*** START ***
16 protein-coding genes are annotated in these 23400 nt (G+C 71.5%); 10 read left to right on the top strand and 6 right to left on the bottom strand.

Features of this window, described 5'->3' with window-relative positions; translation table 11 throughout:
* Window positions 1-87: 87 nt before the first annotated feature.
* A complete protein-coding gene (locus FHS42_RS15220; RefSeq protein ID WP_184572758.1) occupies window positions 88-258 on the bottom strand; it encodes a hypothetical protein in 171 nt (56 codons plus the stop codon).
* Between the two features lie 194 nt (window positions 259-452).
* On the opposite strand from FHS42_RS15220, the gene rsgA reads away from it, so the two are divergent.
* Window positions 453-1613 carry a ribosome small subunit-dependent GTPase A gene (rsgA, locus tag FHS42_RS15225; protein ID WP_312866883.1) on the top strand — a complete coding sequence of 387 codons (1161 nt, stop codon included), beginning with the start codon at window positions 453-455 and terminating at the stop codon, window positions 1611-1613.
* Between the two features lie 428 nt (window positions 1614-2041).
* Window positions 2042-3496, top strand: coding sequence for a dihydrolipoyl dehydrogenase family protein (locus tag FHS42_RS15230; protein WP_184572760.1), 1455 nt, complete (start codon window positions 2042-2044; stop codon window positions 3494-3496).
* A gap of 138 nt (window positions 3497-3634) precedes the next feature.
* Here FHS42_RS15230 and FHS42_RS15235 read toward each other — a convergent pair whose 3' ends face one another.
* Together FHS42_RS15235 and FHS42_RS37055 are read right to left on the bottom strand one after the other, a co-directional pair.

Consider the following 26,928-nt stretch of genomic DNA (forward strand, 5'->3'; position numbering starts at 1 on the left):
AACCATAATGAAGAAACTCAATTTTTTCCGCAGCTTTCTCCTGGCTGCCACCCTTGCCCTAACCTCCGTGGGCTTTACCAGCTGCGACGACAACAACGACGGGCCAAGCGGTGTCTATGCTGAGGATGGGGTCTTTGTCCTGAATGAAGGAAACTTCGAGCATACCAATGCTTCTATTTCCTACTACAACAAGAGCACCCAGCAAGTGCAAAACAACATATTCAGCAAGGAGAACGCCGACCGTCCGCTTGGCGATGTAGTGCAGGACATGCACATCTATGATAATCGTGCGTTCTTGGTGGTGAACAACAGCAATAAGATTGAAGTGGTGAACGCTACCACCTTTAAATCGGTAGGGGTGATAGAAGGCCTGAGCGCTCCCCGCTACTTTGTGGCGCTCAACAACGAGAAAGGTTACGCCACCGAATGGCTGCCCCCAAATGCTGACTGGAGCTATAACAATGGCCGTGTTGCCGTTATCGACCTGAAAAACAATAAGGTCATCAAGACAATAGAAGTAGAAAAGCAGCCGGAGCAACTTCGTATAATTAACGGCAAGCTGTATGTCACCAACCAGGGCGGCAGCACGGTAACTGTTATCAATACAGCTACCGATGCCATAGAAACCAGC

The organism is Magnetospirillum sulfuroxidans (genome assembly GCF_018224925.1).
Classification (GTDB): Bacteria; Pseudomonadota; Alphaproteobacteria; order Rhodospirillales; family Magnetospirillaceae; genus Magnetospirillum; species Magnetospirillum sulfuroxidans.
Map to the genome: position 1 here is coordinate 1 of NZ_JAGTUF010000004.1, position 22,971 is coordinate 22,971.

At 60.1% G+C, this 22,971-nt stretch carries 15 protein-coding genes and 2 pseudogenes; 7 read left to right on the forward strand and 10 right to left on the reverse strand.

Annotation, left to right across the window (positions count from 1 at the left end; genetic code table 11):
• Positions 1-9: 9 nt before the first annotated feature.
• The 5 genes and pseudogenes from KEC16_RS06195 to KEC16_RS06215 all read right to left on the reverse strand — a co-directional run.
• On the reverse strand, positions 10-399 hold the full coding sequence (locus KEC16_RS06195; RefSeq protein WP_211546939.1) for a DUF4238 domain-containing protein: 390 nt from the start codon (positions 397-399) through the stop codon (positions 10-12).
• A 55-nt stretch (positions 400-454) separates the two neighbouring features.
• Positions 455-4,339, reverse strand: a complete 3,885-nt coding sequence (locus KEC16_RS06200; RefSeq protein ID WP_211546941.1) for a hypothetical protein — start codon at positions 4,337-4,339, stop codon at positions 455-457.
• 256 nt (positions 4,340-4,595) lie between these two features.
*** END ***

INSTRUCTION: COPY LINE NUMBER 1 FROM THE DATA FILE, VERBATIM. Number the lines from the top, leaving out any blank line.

16 protein-coding genes are annotated in these 23400 nt (G+C 71.5%); 10 read left to right on the top strand and 6 right to left on the bottom strand.